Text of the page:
Herbert George Wells was an English author often referred to as the ‘Father of Science Fiction’. Wells, who was diagnosed with diabetes in later life, wrote many novels including War of the Worlds, The Time Machine and The Invisible Man.
H.G. Wells also used his literary skills to work as a historia, political commentator and journalist.
H.G. Wells was reportedly diagnosed with mild diabetes in his early 60’s, in July 1931, he became a private patient of the well known physician R.D. Lawrence who in 1933 wanted to build a diabetes in-patient department at King’s College Hospital the funding for which he appealed to his private patients.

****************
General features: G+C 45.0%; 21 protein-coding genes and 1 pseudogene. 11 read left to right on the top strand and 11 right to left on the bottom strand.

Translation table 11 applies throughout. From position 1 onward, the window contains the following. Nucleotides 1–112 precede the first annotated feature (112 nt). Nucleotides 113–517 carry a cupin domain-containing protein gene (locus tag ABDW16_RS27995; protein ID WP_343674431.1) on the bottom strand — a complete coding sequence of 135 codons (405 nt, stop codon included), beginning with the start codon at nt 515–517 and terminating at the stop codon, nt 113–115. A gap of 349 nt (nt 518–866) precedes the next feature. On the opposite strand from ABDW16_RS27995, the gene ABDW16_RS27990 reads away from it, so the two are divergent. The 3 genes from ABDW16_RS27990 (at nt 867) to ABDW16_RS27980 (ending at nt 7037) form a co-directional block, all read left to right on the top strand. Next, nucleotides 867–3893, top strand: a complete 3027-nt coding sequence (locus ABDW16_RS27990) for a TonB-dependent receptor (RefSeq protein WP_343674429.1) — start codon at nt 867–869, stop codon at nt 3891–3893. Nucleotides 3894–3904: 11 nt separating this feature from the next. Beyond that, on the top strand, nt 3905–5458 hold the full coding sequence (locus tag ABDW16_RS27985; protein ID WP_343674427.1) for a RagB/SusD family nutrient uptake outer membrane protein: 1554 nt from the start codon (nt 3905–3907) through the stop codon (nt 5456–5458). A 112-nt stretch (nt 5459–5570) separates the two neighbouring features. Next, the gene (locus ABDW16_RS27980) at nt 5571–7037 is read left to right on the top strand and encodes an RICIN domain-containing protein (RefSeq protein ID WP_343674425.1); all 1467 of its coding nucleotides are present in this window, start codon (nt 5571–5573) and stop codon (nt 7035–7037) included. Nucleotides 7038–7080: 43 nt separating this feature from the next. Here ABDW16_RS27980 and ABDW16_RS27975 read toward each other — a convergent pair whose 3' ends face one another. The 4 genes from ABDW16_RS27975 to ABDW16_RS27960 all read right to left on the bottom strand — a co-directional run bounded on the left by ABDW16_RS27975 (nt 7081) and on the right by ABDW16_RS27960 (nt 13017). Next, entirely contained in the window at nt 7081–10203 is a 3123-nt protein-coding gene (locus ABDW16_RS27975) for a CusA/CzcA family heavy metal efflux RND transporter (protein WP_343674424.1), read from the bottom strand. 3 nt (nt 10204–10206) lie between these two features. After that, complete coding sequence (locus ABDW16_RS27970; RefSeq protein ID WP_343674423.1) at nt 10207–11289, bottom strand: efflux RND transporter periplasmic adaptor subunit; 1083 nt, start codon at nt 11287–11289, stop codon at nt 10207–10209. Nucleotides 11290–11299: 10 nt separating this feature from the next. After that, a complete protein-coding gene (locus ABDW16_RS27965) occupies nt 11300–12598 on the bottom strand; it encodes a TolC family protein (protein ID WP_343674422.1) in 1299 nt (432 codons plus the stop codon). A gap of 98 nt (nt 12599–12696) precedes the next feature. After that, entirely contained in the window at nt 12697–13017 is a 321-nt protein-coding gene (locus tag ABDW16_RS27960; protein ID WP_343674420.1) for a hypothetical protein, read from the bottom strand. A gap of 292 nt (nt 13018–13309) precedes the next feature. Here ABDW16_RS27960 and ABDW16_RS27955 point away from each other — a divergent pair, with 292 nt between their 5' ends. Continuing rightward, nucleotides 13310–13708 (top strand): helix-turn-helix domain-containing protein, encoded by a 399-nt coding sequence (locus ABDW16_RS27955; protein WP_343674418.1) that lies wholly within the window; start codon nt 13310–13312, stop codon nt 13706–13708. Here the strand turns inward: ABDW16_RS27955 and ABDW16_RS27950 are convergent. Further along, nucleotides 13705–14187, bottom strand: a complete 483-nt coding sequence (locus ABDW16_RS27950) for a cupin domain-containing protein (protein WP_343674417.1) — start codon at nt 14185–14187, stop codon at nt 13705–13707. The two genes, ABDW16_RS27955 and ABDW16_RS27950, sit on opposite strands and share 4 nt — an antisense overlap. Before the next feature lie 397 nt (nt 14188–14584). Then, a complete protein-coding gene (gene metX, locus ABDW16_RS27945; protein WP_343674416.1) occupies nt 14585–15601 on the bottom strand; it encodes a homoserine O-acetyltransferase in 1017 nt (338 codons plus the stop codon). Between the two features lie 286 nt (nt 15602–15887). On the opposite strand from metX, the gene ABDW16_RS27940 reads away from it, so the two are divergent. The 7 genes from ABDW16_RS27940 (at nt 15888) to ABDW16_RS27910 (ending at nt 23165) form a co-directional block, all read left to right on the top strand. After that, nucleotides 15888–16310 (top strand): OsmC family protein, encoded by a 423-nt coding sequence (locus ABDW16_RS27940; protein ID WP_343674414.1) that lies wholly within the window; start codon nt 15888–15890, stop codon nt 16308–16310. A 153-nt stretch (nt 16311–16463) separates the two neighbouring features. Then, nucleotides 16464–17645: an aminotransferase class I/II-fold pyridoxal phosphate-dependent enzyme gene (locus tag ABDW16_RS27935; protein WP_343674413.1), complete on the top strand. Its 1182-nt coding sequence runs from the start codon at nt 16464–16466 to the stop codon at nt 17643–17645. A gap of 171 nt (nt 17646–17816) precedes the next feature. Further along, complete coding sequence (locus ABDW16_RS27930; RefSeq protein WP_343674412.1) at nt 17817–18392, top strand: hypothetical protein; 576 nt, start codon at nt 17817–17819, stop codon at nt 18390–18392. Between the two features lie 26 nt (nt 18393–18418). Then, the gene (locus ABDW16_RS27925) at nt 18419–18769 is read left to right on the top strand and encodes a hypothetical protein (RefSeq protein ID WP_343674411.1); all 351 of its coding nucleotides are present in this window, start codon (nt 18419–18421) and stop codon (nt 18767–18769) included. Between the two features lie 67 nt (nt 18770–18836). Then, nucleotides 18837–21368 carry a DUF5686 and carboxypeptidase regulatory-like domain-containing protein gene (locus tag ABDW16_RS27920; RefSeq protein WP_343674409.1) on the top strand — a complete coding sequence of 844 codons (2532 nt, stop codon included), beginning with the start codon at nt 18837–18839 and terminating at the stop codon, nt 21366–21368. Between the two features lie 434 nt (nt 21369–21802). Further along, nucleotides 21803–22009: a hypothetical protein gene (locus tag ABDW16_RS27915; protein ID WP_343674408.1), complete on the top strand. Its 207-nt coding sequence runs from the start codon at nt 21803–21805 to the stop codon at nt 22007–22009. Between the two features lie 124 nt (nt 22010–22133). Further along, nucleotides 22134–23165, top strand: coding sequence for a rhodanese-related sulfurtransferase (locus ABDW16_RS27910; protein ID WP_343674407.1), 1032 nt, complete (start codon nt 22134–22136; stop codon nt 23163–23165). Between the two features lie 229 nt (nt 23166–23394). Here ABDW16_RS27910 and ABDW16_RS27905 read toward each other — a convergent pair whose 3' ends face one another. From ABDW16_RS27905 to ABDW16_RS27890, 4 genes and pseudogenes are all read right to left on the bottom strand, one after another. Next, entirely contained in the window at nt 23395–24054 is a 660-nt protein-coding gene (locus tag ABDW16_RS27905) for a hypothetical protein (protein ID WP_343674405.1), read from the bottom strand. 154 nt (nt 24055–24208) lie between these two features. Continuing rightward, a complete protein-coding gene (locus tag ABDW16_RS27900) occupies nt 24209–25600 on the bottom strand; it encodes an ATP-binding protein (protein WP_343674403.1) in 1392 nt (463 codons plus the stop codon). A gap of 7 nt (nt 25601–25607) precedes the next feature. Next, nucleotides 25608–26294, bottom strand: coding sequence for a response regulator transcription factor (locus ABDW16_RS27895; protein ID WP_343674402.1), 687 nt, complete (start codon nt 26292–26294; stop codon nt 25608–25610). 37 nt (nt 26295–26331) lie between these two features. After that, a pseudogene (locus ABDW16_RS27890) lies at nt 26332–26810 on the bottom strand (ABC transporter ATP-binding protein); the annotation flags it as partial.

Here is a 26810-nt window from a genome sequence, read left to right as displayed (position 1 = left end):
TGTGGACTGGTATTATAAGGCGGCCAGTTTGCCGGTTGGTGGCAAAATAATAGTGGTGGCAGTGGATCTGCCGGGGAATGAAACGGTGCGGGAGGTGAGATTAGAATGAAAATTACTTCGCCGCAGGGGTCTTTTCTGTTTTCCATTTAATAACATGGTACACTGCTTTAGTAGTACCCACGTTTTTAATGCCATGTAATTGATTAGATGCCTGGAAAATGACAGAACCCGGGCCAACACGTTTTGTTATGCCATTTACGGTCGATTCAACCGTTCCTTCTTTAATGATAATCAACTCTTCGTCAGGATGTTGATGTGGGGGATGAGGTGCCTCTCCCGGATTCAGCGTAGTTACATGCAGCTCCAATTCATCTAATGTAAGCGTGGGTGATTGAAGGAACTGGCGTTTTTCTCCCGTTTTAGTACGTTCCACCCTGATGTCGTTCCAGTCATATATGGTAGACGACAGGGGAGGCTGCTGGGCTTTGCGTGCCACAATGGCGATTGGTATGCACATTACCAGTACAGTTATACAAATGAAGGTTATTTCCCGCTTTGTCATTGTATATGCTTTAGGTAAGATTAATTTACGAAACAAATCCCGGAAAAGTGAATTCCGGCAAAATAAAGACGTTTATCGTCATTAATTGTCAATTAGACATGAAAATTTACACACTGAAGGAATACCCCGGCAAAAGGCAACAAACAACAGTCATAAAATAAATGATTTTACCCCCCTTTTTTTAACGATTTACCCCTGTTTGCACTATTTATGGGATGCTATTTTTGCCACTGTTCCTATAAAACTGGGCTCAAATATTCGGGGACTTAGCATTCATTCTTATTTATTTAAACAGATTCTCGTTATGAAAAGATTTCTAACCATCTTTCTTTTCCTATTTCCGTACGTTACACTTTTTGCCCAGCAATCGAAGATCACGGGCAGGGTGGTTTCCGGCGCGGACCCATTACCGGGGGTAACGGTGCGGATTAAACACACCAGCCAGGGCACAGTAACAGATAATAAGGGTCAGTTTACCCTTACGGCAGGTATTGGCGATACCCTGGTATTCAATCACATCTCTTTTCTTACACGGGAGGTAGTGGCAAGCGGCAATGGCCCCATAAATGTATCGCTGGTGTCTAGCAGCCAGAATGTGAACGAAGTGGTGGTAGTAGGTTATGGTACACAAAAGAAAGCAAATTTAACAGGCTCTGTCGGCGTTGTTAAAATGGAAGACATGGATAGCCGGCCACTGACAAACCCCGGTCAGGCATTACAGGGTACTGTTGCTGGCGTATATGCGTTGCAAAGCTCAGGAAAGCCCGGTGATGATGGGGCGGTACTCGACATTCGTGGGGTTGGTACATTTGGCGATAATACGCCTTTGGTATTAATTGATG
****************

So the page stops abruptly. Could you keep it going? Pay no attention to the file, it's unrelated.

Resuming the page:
Wells, rather than giving lots of money, used his highly regarded name to write to The Times Newspaper appealing for donations from readers.
The letter received a massive response which adequately funded Lawrence’s diabetes department.
Just a year later Wells wrote a second letter to The Times suggesting the development of a Diabetic Associatio, again there was a huge response which resulted with its establishment and left Wells the president.
The Diabetic Association was developed into the British Diabetic Association in 1954 and in 2000 it was renamed Diabetes UK
This indicates H.G. Wells was not only a significant and successful novelist but also was the one to set the wheels in motion for the diabetes charity Diabetes UK.
The organisation has maintained the goals proposed by Wells in his second letter to The Times, suggesting that the Diabetic Association should ‘promote study, the diffusion of knowledge and the proper treatment of diabetes in this country.’
Additionally Wells instigated the first Diabetic Journal, himself writing the opening paragraphs for its debut issue.